I'm hosting a webpage with Apache on a Raspberry Pi (Debian), and can't seem to get the server to issue the current certificate. I generated a self-signed SSL certificate in /home/pi/ssl/ with:

openssl req -new -sha256 -x509 -nodes -days 365 -out example.com.pem -keyout example.com.key

Apache looks up the .pem and .key file pair from file /etc/apache2/sites-enabled/owncloud.conf, which contains:

SSLCertificateFile    /home/pi/ssl/example.com.pem
SSLCertificateKeyFile /home/pi/ssl/example.com.key

When I delete these files and restart Apache I get error [FAIL] Reloading web server config: apache2 failed!. This error doesn't happen when restarting after a new certificate file pair has been generated, so Apache does seem to be calling the certificate.

However the certificate that comes through in browsers (Chrome Incognito or FF/Safari private windows, and even a browser on a computer that surely never requested the domain before) is an old certificate I generated a month ago - see below:

old certificate details

Any ideas why this is happening?

  • 1
    Just to be very very sure: can you run openssl x509 -in /home/pi/ssl/example.com.pem -text -noout to see which common name it shows?
    – Arjan
    May 21 '15 at 13:30
  • 1
    And just to be sure: there is no other certificate configured anywhere in your apache config, i.e. no other certificate on any virtual host? May 21 '15 at 14:03
  • @Arjan example.com - see gist
    – geotheory
    May 21 '15 at 14:10
  • Solved! grep -i -r "SSLCertificateChainFile" /etc/apache2/ showed /etc/apache2/sites-available/default-ssl still had references to the default 'snakeoil' certificate. Commenting these out and the browser returns the customised certificate.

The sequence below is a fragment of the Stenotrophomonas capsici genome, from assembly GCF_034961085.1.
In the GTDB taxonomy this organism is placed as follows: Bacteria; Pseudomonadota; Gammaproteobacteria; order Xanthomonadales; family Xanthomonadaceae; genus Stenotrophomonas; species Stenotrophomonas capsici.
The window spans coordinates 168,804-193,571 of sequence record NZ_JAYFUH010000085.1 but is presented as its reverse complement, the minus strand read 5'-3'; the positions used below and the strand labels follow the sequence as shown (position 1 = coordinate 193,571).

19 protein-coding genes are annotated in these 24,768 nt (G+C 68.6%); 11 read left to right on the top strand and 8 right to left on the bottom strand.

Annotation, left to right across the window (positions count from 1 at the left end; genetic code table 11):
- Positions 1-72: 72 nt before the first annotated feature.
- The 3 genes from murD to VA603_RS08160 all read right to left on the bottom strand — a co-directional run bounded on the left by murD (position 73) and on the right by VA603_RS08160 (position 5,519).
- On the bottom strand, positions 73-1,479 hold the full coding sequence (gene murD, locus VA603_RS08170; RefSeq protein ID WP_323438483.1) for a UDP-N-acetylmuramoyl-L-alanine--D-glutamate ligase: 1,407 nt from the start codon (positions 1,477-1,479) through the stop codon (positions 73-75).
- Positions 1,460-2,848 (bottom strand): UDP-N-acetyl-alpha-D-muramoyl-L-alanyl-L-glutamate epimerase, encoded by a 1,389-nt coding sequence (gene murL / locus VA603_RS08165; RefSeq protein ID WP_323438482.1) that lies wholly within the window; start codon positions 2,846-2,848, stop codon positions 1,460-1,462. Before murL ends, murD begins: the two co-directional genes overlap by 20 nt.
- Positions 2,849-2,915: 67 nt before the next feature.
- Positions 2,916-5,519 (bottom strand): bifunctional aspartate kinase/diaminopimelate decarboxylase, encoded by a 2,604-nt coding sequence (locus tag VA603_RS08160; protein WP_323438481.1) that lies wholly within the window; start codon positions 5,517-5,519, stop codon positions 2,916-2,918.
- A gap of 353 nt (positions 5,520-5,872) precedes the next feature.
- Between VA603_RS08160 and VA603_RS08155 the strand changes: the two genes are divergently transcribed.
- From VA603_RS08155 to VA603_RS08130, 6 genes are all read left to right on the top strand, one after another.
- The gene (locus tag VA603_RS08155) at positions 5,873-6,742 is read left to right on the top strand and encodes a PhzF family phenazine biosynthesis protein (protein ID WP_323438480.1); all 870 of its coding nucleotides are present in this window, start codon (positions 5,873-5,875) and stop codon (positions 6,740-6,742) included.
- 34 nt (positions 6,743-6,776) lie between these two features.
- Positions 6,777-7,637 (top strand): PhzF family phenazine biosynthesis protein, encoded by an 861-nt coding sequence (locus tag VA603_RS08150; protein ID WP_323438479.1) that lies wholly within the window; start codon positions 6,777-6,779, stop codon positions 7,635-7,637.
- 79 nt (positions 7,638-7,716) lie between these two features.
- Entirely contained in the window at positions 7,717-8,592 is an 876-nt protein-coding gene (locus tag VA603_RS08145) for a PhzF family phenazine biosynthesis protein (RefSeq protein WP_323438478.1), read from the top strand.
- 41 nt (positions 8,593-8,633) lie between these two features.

– geotheory
    May 21 '15 at 14:33
  • Nice, but weird: sites-available should not be used, unless linked into sites-enabled... Still then: please post it as answer. :-)
    – Arjan
    May 21 '15 at 17:14

It turns out the certificate being issued was for some reason the default Apache "snakeoil" certificate. I established this by:

grep -i -r "SSLCertificateChainFile" /etc/apache2/

.. which returned 2 lines from file /etc/apache2/sites-available/default-ssl that referenced the snakeoil certificate. I commented these lines out and the browser now returns the customised certificate.

  • 1
    "the default Apache "snakeoil" certificate..." - haha, yes. Delete that certificate and its private key... Its one of those things that once you know about it, you actively hunt it.
    – jww
    May 24 '15 at 23:16

A common source of such problems is multiple running instances of Apache. The config changes are picked up by a process that you (re)start but the request is served by an old process which is running with old configuration.

Stop the service:

service apache2 stop

Check if the site is still accessible. If yes, then you have identified the cause.

Now run

ps aux | grep apache

It will give you list of running apache2 process and their PIDs. Kill them all (Note, this command may also return unrelated processes with Apache in their name/user etc. like Apache Tomcat, you might not want kill them.)

kill <pid>

Run ps aux again and ensure that processes are no longer running.

Check again if site is accessible. It shouldn't be.

Now start apache service

service apache2 start

Verify that the new certificate is being served.

If you don't want to kill processes, you may reboot the system. It will have the same effect.


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